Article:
A Summer Day at Antietam   2 comments

A couple of years ago, I was in the Washington DC metro area on business and decided to spend a day at my favorite battlefield, Antietam. I realize that, of the major battlefields, Gettysburg is probably the most popular. However, I love Antietam for some of the things it does not share with Gettysburg. Gettysburg is often crowded and it is surrounded by commercial, tourist-related development. Antietam, meanwhile, is quiet with no swarms of visitors and not a t-shirt shop or curio store in sight. As a result, one can walk the fields undisturbed, taking in the pastoral beauty, while pondering its deep underlying sense of human tragedy.

During my last visit, I took a great many photos and later put them in a video that added music which seemed to capture what I feel whenever I am there, and I’d like to share that with my readers.

Antietam Remembered
Advertisements

Posted July 8, 2012 by bobtexstl in Uncategorized

Tagged with ,

2 responses to “A Summer Day at Antietam

Subscribe to comments with RSS.

  1. Having spent this past September, the 150 anniversary of the Mayland campaign, it became clear to me that the little recognized battle of South Mountain is the most important battle of the war. Remarkedly, just two weeks after second bull run, Lee was badly beaten for the first time (indeed he would never win on union soil). Without this victory, Antietam never happens.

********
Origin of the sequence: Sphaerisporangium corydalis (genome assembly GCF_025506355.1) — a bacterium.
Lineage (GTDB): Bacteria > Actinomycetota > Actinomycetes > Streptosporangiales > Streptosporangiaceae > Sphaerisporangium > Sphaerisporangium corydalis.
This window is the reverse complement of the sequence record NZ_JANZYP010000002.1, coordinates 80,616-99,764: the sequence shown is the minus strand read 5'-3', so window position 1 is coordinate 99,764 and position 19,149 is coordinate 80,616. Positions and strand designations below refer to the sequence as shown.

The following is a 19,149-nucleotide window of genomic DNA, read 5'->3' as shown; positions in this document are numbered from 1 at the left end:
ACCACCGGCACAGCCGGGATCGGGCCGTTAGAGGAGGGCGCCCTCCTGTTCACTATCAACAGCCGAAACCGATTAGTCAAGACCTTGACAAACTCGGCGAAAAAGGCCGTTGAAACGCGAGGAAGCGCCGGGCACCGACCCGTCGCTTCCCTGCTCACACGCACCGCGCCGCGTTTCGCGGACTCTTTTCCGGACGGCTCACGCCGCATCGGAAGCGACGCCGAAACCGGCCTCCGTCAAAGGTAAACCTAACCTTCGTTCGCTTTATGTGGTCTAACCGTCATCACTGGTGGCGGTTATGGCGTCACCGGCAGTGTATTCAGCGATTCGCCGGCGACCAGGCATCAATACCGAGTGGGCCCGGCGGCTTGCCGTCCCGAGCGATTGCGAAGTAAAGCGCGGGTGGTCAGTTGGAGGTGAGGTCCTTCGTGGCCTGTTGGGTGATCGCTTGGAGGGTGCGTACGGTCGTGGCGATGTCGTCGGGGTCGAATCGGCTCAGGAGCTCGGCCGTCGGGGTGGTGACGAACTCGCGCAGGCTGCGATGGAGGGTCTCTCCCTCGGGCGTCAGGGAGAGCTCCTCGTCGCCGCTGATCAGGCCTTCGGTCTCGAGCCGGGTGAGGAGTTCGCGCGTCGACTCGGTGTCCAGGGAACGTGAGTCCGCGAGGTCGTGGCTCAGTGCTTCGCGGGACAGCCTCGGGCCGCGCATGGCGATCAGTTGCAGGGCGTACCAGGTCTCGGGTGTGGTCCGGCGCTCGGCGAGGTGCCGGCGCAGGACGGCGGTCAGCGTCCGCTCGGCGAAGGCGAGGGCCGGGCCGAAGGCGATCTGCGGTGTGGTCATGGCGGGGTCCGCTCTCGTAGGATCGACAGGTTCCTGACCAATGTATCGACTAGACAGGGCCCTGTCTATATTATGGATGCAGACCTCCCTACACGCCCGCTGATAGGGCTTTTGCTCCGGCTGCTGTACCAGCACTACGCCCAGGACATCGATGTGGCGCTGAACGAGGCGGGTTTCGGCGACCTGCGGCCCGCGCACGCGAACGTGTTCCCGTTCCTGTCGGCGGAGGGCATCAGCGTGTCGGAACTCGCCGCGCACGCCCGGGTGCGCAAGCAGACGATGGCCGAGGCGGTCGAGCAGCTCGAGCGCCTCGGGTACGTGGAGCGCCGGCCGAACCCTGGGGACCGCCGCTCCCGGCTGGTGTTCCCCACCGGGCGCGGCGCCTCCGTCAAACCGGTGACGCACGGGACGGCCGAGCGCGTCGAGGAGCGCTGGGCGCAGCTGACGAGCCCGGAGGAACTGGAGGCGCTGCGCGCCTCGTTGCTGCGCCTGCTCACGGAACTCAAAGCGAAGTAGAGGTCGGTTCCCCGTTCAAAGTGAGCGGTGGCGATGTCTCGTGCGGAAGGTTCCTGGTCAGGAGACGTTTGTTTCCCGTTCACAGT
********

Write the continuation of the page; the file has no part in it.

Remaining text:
2. I was moved by the video.

    I recently learned that my great grandfather, Patrick Breen (my mom’s grandfather), was a career regular army veteran who participated in many of the major engagements of the Civil War, including Antietam, as a soldier in Co C, 2d Infantry Regiment.

    I recall being moved (unusual for me) by a visit to the Gettysburg battlefield many years ago—before I knew about my great grandfather’s involvement in that battle (he was “severely wounded” according to one account.) I have not visited Antietam.

    There is an enormity to some of those Civil War battles that is hard to comprehend.

Leave a Reply

Fill in your details below or click an icon to log in:

WordPress.com Logo

You are commenting using your WordPress.com account. Log Out / Change )

Twitter picture

You are commenting using your Twitter account. Log Out / Change )

Facebook photo

You are commenting using your Facebook account. Log Out / Change )

Google+ photo

You are commenting using your Google+ account. Log Out / Change )

Connecting to %s

%d bloggers like this: